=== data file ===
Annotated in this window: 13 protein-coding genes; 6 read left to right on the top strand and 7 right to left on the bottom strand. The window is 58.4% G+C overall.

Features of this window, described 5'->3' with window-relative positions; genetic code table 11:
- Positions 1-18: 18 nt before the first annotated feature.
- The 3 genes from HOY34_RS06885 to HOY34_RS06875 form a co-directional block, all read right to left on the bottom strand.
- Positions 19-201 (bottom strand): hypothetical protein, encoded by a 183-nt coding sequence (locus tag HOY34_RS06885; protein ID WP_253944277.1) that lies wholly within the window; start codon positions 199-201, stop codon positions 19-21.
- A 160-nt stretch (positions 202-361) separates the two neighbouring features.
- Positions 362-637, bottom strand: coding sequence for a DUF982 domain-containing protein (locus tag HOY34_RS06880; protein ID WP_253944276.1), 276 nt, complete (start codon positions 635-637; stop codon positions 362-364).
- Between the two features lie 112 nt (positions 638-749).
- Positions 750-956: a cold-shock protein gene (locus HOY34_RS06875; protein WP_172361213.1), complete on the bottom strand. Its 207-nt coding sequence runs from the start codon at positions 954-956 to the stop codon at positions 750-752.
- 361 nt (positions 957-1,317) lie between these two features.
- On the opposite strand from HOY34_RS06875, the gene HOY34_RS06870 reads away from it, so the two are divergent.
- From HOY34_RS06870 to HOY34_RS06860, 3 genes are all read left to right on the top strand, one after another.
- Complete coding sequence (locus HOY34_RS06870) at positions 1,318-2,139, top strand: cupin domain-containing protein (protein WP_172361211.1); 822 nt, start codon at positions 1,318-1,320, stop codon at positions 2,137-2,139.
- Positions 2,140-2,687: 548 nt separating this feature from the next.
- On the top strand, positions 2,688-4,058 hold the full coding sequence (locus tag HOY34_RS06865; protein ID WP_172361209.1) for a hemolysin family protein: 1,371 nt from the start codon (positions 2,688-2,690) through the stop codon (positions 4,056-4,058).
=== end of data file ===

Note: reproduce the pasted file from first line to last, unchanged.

Annotated in this window: 13 protein-coding genes; 6 read left to right on the top strand and 7 right to left on the bottom strand. The window is 58.4% G+C overall.

Features of this window, described 5'->3' with window-relative positions; genetic code table 11:
- Positions 1-18: 18 nt before the first annotated feature.
- The 3 genes from HOY34_RS06885 to HOY34_RS06875 form a co-directional block, all read right to left on the bottom strand.
- Positions 19-201 (bottom strand): hypothetical protein, encoded by a 183-nt coding sequence (locus tag HOY34_RS06885; protein ID WP_253944277.1) that lies wholly within the window; start codon positions 199-201, stop codon positions 19-21.
- A 160-nt stretch (positions 202-361) separates the two neighbouring features.
- Positions 362-637, bottom strand: coding sequence for a DUF982 domain-containing protein (locus tag HOY34_RS06880; protein ID WP_253944276.1), 276 nt, complete (start codon positions 635-637; stop codon positions 362-364).
- Between the two features lie 112 nt (positions 638-749).
- Positions 750-956: a cold-shock protein gene (locus HOY34_RS06875; protein WP_172361213.1), complete on the bottom strand. Its 207-nt coding sequence runs from the start codon at positions 954-956 to the stop codon at positions 750-752.
- 361 nt (positions 957-1,317) lie between these two features.
- On the opposite strand from HOY34_RS06875, the gene HOY34_RS06870 reads away from it, so the two are divergent.
- From HOY34_RS06870 to HOY34_RS06860, 3 genes are all read left to right on the top strand, one after another.
- Complete coding sequence (locus HOY34_RS06870) at positions 1,318-2,139, top strand: cupin domain-containing protein (protein WP_172361211.1); 822 nt, start codon at positions 1,318-1,320, stop codon at positions 2,137-2,139.
- Positions 2,140-2,687: 548 nt separating this feature from the next.
- On the top strand, positions 2,688-4,058 hold the full coding sequence (locus tag HOY34_RS06865; protein ID WP_172361209.1) for a hemolysin family protein: 1,371 nt from the start codon (positions 2,688-2,690) through the stop codon (positions 4,056-4,058).